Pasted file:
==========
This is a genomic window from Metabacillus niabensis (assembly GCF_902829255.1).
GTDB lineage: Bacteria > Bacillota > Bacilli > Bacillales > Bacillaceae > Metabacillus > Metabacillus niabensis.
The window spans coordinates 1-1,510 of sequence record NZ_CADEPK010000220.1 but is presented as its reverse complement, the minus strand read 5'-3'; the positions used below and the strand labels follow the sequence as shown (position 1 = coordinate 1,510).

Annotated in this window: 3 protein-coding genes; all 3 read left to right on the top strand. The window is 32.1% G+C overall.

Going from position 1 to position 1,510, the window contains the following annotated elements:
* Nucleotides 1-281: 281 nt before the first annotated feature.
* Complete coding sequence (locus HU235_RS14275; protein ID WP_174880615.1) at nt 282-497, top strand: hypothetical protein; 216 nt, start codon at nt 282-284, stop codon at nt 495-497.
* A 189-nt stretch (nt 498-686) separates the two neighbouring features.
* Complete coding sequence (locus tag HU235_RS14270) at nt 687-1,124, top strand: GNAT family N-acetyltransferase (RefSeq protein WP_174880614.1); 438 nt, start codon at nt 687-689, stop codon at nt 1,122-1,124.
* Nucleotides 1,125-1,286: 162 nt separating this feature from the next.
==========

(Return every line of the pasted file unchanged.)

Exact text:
This is a genomic window from Metabacillus niabensis (assembly GCF_902829255.1).
GTDB lineage: Bacteria > Bacillota > Bacilli > Bacillales > Bacillaceae > Metabacillus > Metabacillus niabensis.
The window spans coordinates 1-1,510 of sequence record NZ_CADEPK010000220.1 but is presented as its reverse complement, the minus strand read 5'-3'; the positions used below and the strand labels follow the sequence as shown (position 1 = coordinate 1,510).

Annotated in this window: 3 protein-coding genes; all 3 read left to right on the top strand. The window is 32.1% G+C overall.

Going from position 1 to position 1,510, the window contains the following annotated elements:
* Nucleotides 1-281: 281 nt before the first annotated feature.
* Complete coding sequence (locus HU235_RS14275; protein ID WP_174880615.1) at nt 282-497, top strand: hypothetical protein; 216 nt, start codon at nt 282-284, stop codon at nt 495-497.
* A 189-nt stretch (nt 498-686) separates the two neighbouring features.
* Complete coding sequence (locus tag HU235_RS14270) at nt 687-1,124, top strand: GNAT family N-acetyltransferase (RefSeq protein WP_174880614.1); 438 nt, start codon at nt 687-689, stop codon at nt 1,122-1,124.
* Nucleotides 1,125-1,286: 162 nt separating this feature from the next.